How should you prepare for your biopsy?
Just after begin told you require a biopsy, you will be contacted by your personal nurse navigator who will walk you through the upcoming procedure, explain what to expect before and after, and answer all your questions. During your conversations, she will instruct you on how to prepare for your biopsy.

What to expect during your biopsy
When stereotactic guidance is used, the patient lies on her abdomen on a specially designed exam table or may also be done with the patient sitting upright in a chair, particularly for those who are unable to lie on their abdomen for any reason. When ultrasound guidance is used, the patient lies on her back on the exam table. When MRI is used, the patient lies on their abdomen as they did during their initial MRI of the breast, which would have preceded this procedure. With each type of biopsy, the procedure begins with the technologist imaging breast to locate the area that needs to be tested.

After giving a local anesthetic, the radiologist makes a small opening in the skin. A sterile biopsy needle is placed into the abnormal breast tissue. Images are taken to confirm the exact needle placement. When the location is confirmed, small tissue samples are taken through the needle. The samples are then sent to the pathology department for interpretation. The entire procedure takes approximately 30 minutes to an hour. Results are usually available in three to five working days.

Minimally invasive biopsy offers these results compared to surgical biopsy:
  • Minimal scarring instead of a large incision
  • Reduced pain and risk of infection after the procedure
  • Potentially lower hospital costs
  • Immediate return to work
  • Shorter recovery time and immediate resumption of daily activities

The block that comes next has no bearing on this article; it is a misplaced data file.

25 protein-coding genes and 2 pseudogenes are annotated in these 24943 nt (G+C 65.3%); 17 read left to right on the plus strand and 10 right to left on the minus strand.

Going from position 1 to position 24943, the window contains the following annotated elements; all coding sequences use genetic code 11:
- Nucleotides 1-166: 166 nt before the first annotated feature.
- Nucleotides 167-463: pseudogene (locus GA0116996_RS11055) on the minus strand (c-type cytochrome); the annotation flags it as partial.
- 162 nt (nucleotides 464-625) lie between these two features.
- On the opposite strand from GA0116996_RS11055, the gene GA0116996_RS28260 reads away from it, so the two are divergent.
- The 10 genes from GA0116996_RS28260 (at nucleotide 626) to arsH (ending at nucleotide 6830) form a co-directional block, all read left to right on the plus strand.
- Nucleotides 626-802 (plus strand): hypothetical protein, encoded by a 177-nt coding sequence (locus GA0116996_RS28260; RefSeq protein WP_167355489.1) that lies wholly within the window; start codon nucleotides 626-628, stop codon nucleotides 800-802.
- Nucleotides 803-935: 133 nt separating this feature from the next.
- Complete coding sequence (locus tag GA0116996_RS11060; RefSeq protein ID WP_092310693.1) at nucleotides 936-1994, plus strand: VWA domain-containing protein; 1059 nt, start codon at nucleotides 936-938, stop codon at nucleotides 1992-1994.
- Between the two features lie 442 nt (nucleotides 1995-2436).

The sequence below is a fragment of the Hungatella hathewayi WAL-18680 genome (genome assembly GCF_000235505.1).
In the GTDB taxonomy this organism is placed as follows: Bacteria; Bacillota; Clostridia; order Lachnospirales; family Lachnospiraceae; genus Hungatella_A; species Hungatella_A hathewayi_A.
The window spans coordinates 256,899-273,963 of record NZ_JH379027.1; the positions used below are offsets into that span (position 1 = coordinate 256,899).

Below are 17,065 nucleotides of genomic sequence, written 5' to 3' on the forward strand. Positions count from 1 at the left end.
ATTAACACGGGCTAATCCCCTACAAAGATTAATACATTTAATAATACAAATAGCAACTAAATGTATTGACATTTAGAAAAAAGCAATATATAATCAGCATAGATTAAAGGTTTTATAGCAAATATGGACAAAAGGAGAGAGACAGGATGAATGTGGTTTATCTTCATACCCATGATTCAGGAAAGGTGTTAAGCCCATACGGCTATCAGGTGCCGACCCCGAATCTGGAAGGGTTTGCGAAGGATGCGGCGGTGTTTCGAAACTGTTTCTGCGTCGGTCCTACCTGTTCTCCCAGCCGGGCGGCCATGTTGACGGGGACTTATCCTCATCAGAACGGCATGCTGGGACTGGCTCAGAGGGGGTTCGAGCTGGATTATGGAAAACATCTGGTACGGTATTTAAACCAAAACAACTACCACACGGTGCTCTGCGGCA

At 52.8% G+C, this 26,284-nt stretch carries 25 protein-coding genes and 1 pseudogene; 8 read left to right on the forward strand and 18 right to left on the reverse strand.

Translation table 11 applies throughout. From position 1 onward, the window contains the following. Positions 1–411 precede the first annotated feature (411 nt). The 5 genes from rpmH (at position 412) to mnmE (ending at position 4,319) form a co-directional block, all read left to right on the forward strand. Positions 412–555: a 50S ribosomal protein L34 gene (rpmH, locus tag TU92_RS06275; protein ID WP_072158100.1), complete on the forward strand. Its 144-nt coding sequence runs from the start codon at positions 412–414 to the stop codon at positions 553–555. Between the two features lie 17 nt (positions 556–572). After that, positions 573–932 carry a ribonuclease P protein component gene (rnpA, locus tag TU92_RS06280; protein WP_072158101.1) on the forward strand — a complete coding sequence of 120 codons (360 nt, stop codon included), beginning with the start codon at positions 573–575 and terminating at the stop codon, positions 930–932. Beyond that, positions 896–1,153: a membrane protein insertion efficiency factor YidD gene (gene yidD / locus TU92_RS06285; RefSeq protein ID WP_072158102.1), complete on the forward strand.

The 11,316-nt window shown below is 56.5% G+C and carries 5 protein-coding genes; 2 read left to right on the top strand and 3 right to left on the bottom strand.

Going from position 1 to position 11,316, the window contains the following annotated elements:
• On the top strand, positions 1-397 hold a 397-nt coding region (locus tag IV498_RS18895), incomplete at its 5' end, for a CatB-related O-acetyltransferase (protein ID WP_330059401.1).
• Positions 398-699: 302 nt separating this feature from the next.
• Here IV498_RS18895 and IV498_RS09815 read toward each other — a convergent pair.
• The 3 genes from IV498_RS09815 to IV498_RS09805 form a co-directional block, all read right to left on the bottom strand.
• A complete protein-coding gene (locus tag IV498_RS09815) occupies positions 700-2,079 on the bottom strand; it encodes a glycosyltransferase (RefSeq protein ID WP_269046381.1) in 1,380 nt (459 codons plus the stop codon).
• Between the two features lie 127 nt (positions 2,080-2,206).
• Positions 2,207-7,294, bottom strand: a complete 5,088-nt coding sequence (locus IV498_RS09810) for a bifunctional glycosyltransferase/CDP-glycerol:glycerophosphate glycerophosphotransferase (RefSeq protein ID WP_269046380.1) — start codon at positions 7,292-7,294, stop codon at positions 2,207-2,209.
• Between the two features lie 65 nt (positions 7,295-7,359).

Every patient is different and will receive the personal care they need to throughout the process. In conjunction with the entire team of radiologists, technologists, and nurse navigators, every patient who requires a biopsy will be treated with care and compassion. We will work with you, your family, and your physicians to ensure the process is as effortless as possible for you.

MOLECULAR BREAST IMAGING

Molecular Breast Imaging (MBI) is a new imaging tool used for the early detection of breast cancer. It takes advantage of differences in cellular metabolism between normal cells and cancerous cells in order to differentiate one from the other. Using this technique, physicians have been able to identify cancers before they are visible with mammography and ultrasound, and before a patient has any signs or symptoms.

Why do we offer Molecular Breast Imaging?

Is MBI the same as a Mammogram?

Who is a candidate for MBI?

What can I expect during the MBI exam?

How can I find out more about MBI?

If you have a prescription for the exam and would like to schedule, please call our Scheduling Department at 561.955.4700.